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Appellant was convicted of residential burglary and sentenced to probation. Thereafter, Appellant was convicted of residential burglary and sentenced to a suspended imposition of sentence. Appellant was then convicted of aggravated robbery with a firearm enhancement. The trial court revoked the probation and suspended imposition of sentence and sentenced Appellant to life imprisonment and additional terms of imprisonment on each revocation. The Supreme Court affirmed the revocations but reversed and remanded as to the aggravated-robbery conviction and the firearm enhancement, holding (1) the trial court erred in denying Appellant’s motion to suppress his statement to a detective, and the error was not harmless; and (2) Appellant raised no allegation of error as to the revocations, and thus they stand. View "Coleman v. State" on Justia Law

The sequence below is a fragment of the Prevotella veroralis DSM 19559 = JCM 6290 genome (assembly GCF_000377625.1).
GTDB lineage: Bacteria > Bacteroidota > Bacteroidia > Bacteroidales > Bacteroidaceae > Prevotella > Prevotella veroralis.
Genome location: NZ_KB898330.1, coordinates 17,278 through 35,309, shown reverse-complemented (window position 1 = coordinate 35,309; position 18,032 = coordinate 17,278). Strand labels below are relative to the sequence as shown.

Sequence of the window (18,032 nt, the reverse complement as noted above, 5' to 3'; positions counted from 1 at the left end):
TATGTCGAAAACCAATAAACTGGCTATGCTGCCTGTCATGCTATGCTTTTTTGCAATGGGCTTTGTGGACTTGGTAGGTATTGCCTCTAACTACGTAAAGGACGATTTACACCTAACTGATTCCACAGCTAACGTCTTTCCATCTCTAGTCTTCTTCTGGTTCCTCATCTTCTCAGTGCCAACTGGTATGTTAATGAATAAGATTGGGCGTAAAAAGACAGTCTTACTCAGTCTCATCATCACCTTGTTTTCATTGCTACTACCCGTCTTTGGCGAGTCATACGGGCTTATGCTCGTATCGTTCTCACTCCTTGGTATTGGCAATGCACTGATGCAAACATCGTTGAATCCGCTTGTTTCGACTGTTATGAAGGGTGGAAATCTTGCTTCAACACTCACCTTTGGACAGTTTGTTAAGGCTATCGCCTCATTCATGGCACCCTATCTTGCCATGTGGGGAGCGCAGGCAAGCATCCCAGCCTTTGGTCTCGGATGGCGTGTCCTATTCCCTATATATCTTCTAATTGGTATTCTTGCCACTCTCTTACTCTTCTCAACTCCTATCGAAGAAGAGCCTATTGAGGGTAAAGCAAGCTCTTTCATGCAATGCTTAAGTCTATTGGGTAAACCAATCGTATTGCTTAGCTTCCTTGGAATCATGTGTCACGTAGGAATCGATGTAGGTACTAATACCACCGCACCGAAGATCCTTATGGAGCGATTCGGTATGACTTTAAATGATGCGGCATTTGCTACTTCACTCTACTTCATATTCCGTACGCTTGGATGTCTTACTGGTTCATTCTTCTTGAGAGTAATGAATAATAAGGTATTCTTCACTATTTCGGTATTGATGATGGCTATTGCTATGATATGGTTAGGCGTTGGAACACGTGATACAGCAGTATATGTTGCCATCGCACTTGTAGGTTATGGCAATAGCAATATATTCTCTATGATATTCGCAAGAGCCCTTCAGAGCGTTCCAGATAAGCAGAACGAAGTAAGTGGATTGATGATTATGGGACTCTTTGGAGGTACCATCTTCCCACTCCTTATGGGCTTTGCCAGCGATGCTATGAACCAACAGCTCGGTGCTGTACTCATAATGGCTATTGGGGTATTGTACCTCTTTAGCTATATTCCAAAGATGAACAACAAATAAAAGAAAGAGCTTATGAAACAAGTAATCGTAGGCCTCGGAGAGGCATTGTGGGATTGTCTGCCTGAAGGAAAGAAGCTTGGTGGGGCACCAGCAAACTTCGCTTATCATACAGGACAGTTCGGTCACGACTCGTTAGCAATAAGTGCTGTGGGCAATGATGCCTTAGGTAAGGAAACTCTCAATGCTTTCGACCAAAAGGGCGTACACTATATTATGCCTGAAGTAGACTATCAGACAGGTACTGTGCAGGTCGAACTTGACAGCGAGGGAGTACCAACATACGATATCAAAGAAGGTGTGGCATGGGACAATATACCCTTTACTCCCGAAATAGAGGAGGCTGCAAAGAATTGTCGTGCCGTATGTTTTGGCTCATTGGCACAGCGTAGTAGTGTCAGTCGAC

Posted in: Criminal Law

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Appellant pleaded guilty to murder in the first degree and was sentenced to 480 months in prison. Appellant later filed a petition for writ of habeas corpus seeking release from custody. The circuit court dismissed the petition because Appellant did not state a basis for issuance of the writ. Appellant appealed. The State filed a motion to dismiss the appeal on the grounds that Appellant had failed to submit a brief or otherwise take any action to pursue the appeal. The Supreme Court granted the motion, holding that the circuit court did not err in dismissing Appellant’s habeas petition because Appellant did not establish that the trial court lacked jurisdiction in his case or that the commitment was invalid on its face. View "Barber v. Kelley" on Justia Law

Posted in: Criminal Law